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Questions About Cholesterol Cholesterol: Definition, Sources, Healthy Levels, HDL/LDL Ratio: Reduce Blood Fats, Cholesterol Lowering Diet

Questions About Cholesterol

Diet Information - Cholesterol Diet Guide - Healthy Cholesterol Levels - Cholesterol Lowering Diet
Cholesterol Lowering Diet Plan - Cholesterol Diet Food Servings - Low Cholesterol Eating Plan
High Cholesterol Foods - Healthy Heart Diet Plan - Heart Diet Program - Heart Diet Foods

How does high blood cholesterol affect your risk of heart disease?

  • Cholesterol is a fatty substance produced by the liver to help meet the body’s need for hormones and bile acids.
  • It also enters the body when high-fat foods are consumed and when the body’s cholesterol level is higher than necessary for normal cell functioning.
  • The resulting high blood cholesterol is a condition that greatly increases your chances of developing coronary heart disease.
  • This is because extra cholesterol in the blood settles on the inner walls of the arteries, narrowing them, allowing less blood to pass through them to the heart.
  • The higher your total blood cholesterol level, the greater your heart disease risk.

Desirable cholesterol level
For all adults, a desirable total blood cholesterol level is less than 200 mg/dl. A level of 240 or above is considered high blood cholesterol. But even levels in the borderline-high category (200-239) boost the risk of heart disease.

For a woman, the level of high density lipoprotein (or HDL, the so-called "good" cholesterol) also affects heart disease risk. If your HDL is less than 35, your risk of heart disease increases.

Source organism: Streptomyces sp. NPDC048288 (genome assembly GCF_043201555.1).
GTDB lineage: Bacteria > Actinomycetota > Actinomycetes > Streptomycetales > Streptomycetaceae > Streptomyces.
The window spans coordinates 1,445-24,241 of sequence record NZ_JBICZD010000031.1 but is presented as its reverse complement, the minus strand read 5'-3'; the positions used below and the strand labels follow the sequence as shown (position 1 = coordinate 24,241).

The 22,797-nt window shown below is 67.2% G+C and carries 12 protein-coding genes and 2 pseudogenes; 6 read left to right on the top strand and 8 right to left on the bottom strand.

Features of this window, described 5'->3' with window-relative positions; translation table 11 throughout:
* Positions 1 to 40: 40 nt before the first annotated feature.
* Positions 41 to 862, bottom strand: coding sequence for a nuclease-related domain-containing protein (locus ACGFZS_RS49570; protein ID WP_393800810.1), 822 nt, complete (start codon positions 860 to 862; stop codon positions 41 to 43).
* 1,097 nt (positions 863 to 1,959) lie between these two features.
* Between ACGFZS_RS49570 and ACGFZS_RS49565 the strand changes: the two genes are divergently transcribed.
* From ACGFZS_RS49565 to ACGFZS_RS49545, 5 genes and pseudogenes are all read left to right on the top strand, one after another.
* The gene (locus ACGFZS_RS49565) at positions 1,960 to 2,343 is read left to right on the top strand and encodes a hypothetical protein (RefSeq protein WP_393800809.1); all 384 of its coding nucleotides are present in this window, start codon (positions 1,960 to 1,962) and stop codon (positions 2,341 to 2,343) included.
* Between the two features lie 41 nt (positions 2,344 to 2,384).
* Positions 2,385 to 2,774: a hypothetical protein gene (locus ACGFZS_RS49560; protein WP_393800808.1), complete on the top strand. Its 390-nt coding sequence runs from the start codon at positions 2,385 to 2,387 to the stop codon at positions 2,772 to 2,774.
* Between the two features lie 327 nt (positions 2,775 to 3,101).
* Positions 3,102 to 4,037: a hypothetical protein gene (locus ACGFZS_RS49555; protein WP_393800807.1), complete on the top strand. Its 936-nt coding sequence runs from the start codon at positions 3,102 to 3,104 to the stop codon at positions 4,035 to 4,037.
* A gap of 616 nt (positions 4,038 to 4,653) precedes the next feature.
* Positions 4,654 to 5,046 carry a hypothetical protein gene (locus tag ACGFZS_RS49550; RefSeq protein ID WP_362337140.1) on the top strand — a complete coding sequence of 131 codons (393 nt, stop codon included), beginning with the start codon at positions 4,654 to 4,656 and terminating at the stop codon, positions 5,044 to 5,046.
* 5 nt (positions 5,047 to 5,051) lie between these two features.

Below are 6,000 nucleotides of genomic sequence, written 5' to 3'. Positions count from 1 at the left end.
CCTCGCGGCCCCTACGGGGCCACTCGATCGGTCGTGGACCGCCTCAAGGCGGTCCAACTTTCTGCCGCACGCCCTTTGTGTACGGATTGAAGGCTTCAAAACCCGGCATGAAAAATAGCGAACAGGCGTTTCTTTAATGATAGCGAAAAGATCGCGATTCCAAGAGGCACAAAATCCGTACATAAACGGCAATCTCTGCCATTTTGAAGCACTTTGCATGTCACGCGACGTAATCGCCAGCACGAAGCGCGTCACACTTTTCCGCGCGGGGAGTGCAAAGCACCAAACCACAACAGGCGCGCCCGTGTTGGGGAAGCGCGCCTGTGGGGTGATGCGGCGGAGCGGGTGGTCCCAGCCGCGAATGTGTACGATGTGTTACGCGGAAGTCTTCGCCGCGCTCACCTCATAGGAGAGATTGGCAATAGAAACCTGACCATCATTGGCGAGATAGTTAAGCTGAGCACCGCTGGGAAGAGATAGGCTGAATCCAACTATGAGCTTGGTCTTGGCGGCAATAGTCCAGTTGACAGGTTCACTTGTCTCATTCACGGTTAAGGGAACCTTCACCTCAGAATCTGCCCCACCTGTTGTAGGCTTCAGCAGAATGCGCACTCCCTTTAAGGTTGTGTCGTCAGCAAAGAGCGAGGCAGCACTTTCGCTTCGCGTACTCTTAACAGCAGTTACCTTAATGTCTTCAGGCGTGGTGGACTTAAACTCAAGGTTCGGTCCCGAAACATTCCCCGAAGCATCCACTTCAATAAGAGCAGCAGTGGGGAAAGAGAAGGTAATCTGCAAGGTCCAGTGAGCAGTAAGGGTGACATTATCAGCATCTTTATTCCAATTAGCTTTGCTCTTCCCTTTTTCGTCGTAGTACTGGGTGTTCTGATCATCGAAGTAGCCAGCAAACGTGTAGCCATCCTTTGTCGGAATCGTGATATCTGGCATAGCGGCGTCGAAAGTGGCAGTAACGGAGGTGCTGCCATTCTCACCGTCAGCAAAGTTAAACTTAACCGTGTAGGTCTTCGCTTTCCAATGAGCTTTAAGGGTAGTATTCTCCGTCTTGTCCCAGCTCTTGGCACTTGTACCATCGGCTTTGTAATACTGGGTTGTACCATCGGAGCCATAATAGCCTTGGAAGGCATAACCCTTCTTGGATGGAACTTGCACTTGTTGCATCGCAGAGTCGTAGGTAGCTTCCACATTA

How can you lower your blood cholesterol?
Reducing your blood cholesterol level can greatly lessen the chances of coronary heart disease.

  • Most people can lower their blood cholesterol by changing their diet, losing excess weight, and increasing physical activity.
  • To lower your blood cholesterol through diet, eat fewer foods high in saturated fat, total fat, and cholesterol.
  • The total fat in your diet should average no more than 30 percent of your daily calories.
  • Cholesterol should be held below 300 milligrams per day.
  • If you follow these guidelines for about 6 months and your blood cholesterol does not drop to a goal level set with you by your doctor, you may need to cut back still more on saturated fat and cholesterol.

Do you have any suggestions on how to plan meals that have low cholesterol levels?

  • Choose fish, poultry, and lean cuts of meat and remove the fat and skin before eating. Eat no more than about 6 ounces per day.
  • Broil, bake, roast, or poach foods rather than frying them.
  • Cut down on high fat processed meats including sausage, bacon, and cold cuts such as salami and bologna.
  • Limit organ meats such as liver, kidney, and brains.
  • Use skimmed or low-fat milk and cheeses, and low or non fat yogurt.
  • Instead of butter, use liquid or soft margarine or vegetable oils high in unsaturated fats.
  • Use all fats and oils sparingly.
  • Eat egg yolks only in moderation. Egg whites contain no fat or cholesterol and can be eaten often.
  • Eat plenty of fruits and vegetables (5 a day is recommended), as well as cereals, breads, rice, and pasta made from enriched or whole grains (such as rye bread or whole wheat spaghetti).
  • Many packaged and processed foods are high in saturated fats. Get in the habit of reading food labels. Look for the "Nutrition Facts" on the label and choose products that are lowest in fat. Also read product labels for cholesterol content.

What kinds of exercise should I do to lower my high blood cholesterol?

  • Regular physical activity can help improve your cholesterol profile.
  • Even low to moderately intensive activity, if done daily, can provide benefits.
  • Examples of such activity are pleasure walking, gardening, yard work, moderate-to-heavy housework, dancing, and home exercise.
  • More vigorous exercise can raise HDL cholesterol levels (the so-called "good" cholesterol) and will improve the overall fitness of your heart. This kind of activity is called "aerobic" and includes jogging, swimming, jumping rope, or brisk walking or bicycling.
  • Regardless of the type of activity you choose, be sure to build up your activity level gradually over a period of several weeks. Also, check with your doctor first if you have any health problems, or if you are over 50 and are not used to energetic activity, and plan a fairly strenuous program.


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